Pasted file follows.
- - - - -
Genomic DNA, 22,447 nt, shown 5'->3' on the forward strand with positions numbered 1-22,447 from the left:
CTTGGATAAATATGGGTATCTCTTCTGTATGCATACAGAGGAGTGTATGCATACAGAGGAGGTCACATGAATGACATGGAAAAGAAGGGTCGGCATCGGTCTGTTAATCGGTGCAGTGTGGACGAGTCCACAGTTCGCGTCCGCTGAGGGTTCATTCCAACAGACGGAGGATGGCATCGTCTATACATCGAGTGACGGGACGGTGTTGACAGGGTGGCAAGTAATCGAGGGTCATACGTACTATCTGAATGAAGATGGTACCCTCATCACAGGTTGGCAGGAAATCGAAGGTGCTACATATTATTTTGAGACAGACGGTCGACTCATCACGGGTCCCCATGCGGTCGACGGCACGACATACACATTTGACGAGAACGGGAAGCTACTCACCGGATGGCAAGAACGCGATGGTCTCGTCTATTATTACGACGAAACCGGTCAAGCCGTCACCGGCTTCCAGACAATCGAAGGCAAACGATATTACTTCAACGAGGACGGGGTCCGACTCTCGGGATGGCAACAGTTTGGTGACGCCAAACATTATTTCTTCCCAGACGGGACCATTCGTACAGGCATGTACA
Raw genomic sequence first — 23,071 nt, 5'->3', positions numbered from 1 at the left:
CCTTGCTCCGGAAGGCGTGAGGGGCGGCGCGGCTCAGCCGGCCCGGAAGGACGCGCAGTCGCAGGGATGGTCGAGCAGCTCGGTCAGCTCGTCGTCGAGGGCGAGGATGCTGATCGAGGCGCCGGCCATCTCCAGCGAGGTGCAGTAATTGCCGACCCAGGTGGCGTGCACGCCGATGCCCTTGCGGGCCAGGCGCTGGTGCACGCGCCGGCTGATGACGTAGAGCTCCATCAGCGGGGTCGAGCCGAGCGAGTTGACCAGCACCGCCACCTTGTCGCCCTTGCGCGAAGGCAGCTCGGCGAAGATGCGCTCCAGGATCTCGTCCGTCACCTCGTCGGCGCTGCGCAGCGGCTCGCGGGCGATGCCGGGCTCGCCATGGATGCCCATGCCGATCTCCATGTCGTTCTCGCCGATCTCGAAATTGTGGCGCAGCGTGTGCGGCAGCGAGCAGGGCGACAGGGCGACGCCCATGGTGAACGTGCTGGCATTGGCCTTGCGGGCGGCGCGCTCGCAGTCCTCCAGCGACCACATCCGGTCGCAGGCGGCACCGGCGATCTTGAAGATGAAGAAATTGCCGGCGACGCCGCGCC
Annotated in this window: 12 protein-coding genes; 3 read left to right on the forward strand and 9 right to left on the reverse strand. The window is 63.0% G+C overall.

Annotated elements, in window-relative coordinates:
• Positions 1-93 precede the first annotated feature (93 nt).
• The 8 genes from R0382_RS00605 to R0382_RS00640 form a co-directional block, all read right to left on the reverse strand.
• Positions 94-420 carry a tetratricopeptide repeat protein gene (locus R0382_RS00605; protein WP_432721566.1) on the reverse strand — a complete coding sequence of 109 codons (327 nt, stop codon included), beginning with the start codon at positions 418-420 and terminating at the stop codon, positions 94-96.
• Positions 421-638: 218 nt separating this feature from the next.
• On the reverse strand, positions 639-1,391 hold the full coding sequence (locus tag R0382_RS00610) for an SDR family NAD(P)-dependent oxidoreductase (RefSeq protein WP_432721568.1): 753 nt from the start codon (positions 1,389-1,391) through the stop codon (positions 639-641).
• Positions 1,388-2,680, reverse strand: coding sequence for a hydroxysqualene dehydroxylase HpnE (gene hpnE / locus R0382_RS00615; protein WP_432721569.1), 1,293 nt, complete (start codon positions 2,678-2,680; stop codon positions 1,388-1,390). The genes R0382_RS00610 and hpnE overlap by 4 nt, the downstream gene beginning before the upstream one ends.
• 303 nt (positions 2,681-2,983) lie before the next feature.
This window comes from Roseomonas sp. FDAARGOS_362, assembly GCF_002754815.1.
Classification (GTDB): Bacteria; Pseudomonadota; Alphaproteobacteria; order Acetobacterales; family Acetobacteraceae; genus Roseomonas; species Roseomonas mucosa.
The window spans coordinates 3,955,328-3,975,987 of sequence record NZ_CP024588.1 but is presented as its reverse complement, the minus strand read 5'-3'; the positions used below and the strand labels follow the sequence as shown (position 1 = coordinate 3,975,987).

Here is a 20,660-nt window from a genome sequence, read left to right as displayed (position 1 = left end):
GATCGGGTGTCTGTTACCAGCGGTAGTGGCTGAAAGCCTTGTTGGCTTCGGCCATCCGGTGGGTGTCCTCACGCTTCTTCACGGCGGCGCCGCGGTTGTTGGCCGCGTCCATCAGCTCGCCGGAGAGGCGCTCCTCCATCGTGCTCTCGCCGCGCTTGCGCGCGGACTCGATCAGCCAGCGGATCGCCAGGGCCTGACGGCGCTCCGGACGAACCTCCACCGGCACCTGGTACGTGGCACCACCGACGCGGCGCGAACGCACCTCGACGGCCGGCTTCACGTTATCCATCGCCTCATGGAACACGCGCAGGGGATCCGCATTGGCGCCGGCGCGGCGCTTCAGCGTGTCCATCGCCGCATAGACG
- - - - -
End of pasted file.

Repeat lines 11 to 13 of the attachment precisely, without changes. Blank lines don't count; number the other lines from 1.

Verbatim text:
• On the reverse strand, positions 639-1,391 hold the full coding sequence (locus tag R0382_RS00610) for an SDR family NAD(P)-dependent oxidoreductase (RefSeq protein WP_432721568.1): 753 nt from the start codon (positions 1,389-1,391) through the stop codon (positions 639-641).
• Positions 1,388-2,680, reverse strand: coding sequence for a hydroxysqualene dehydroxylase HpnE (gene hpnE / locus R0382_RS00615; protein WP_432721569.1), 1,293 nt, complete (start codon positions 2,678-2,680; stop codon positions 1,388-1,390). The genes R0382_RS00610 and hpnE overlap by 4 nt, the downstream gene beginning before the upstream one ends.
• 303 nt (positions 2,681-2,983) lie before the next feature.